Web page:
Proof: If [公式] does contain an open interval, then obviously [公式] . This proves the only if direction. Now suppose that [公式] . Then if [公式] contains no open intervals, by Proposition 4, we would have [公式] , which we’ve assume to not be the case. Thus, [公式] would have to contain an open interval, which proves the if direction. [公式]

Proposition 6 Let [公式] be any interval of [公式] . Let [公式] be a non-empty subset of [公式] such that its closure [公式] does not contain any open intervals. Then [公式] must contain an open interval, which means it is also uncountable.

Proof: It was proven in [2] that for a topological space on [公式] , any subset [公式] of [公式] is such that [公式] is partitioned by [公式] . Thus, the hypothesis that [公式] does not contain any open intervals means that [公式] , which tells us that [公式] does not contain any open intervals either.

Suppose by contradiction all points [公式] are such that all the neighborhoods of [公式] contain some element of [公式] , which would also mean that all the neighborhoods of [公式] contain infinitely many elements of [公式] . Suppose also that for every [公式] radius ball centered at some arbitrarily fixed [公式] , which we call [公式] , the closure of [公式] is not equal to [公式] . Then, by Proposition 5, [公式] would have to contain an open interval, which must be contained in the interior of [公式] , which is an open subset of [公式] . This concludes our proof. [公式]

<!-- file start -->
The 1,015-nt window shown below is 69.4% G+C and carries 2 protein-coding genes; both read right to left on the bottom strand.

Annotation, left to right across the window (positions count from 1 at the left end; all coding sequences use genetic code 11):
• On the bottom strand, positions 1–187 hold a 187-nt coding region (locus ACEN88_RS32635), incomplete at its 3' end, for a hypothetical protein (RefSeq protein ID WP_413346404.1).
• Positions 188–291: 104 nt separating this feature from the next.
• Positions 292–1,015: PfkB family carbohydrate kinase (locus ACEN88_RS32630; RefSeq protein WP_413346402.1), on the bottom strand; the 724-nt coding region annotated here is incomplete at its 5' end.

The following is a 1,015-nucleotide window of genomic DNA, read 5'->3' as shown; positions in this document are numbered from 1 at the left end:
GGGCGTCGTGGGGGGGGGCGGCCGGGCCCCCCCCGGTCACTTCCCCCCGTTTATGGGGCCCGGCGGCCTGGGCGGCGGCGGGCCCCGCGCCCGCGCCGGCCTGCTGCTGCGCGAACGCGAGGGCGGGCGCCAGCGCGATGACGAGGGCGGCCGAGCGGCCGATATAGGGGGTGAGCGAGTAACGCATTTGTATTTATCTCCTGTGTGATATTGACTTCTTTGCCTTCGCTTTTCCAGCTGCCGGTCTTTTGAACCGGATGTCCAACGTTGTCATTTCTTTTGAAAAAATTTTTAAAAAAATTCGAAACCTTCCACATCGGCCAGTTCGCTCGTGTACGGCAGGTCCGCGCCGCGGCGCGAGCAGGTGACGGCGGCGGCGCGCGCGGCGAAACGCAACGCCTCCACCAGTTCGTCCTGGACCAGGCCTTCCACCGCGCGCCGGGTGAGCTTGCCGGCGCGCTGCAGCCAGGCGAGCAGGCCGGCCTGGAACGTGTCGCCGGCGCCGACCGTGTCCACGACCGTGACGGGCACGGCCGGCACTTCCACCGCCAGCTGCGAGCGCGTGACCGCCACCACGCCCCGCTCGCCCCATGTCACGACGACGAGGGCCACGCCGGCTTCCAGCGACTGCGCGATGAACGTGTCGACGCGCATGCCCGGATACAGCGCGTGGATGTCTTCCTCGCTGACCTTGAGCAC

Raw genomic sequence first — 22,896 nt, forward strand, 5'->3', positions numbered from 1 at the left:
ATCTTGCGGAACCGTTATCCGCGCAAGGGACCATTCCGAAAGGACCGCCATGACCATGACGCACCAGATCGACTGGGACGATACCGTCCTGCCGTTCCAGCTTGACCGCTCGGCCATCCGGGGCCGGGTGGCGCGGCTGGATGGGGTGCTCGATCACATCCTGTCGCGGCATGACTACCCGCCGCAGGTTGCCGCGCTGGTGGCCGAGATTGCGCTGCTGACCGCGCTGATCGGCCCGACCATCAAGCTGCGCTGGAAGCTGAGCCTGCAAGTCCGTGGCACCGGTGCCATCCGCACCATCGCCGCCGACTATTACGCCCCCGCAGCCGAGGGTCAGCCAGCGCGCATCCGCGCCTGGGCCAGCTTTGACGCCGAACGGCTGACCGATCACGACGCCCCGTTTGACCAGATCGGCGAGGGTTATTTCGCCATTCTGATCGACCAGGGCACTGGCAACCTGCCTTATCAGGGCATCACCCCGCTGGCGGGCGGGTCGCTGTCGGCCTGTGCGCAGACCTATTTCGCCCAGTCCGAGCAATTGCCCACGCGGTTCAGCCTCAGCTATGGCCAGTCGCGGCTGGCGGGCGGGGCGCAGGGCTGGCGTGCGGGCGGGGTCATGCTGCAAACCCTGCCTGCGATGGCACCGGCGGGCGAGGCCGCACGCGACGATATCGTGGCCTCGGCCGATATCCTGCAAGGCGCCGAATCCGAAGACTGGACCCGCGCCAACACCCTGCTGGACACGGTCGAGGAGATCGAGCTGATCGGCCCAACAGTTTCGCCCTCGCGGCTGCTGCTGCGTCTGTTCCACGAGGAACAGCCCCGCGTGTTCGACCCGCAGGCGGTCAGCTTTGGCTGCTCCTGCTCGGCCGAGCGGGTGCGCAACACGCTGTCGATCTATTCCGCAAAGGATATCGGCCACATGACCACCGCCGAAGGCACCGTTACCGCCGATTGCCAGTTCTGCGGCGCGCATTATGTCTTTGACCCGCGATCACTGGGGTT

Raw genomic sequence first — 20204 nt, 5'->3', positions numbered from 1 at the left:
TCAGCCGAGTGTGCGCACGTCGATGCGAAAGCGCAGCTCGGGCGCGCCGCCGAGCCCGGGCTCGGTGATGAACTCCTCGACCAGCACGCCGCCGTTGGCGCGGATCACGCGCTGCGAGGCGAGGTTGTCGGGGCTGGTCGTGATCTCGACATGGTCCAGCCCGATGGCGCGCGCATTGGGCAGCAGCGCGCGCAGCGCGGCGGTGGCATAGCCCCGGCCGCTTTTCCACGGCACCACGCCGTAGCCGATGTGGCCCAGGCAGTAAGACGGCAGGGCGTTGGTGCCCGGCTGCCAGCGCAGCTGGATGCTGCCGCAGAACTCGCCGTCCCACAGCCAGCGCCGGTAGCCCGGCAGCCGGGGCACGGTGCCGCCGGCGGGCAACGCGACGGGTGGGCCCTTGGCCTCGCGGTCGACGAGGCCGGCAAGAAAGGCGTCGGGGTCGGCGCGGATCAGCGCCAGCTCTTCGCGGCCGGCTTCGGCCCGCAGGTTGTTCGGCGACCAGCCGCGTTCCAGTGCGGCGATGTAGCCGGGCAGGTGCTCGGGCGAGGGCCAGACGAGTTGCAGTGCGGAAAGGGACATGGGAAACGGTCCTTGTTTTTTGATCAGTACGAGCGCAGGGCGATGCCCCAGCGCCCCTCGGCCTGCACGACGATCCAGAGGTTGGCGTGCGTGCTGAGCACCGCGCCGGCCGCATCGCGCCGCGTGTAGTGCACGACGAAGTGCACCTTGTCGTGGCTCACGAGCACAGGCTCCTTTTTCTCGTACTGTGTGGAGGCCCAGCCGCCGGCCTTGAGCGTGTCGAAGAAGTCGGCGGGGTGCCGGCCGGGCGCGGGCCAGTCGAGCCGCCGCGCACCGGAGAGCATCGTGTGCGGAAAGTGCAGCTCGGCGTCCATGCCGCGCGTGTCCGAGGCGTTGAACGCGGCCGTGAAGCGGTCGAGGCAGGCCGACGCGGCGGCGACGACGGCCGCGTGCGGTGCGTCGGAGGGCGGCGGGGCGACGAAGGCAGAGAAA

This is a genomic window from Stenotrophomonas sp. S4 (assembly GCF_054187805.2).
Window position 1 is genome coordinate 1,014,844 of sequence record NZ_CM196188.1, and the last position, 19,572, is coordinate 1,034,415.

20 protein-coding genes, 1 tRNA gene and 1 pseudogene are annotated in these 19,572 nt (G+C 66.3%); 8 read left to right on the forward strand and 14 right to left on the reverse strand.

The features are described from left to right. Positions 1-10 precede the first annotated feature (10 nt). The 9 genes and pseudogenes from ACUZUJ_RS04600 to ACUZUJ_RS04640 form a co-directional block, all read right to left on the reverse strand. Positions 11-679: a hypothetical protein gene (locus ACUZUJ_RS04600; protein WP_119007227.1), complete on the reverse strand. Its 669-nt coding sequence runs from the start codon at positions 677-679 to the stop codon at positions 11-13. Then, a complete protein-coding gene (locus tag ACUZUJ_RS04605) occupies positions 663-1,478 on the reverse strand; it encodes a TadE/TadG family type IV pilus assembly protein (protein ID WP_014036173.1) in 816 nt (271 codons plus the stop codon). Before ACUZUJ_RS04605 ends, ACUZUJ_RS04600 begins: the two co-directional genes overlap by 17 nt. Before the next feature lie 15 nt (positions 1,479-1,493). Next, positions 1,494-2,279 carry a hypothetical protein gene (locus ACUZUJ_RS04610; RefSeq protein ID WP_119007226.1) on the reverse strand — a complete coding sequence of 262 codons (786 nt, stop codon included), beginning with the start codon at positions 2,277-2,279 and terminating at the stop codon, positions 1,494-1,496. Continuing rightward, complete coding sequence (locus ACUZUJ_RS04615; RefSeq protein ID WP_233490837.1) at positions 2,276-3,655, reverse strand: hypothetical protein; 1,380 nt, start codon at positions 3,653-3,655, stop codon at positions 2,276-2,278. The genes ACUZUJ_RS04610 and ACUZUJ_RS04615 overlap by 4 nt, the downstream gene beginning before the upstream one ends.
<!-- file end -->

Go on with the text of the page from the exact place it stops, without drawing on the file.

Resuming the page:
Theorem 1 Any open set in [公式] is necessarily a countable union of disjoint open intervals.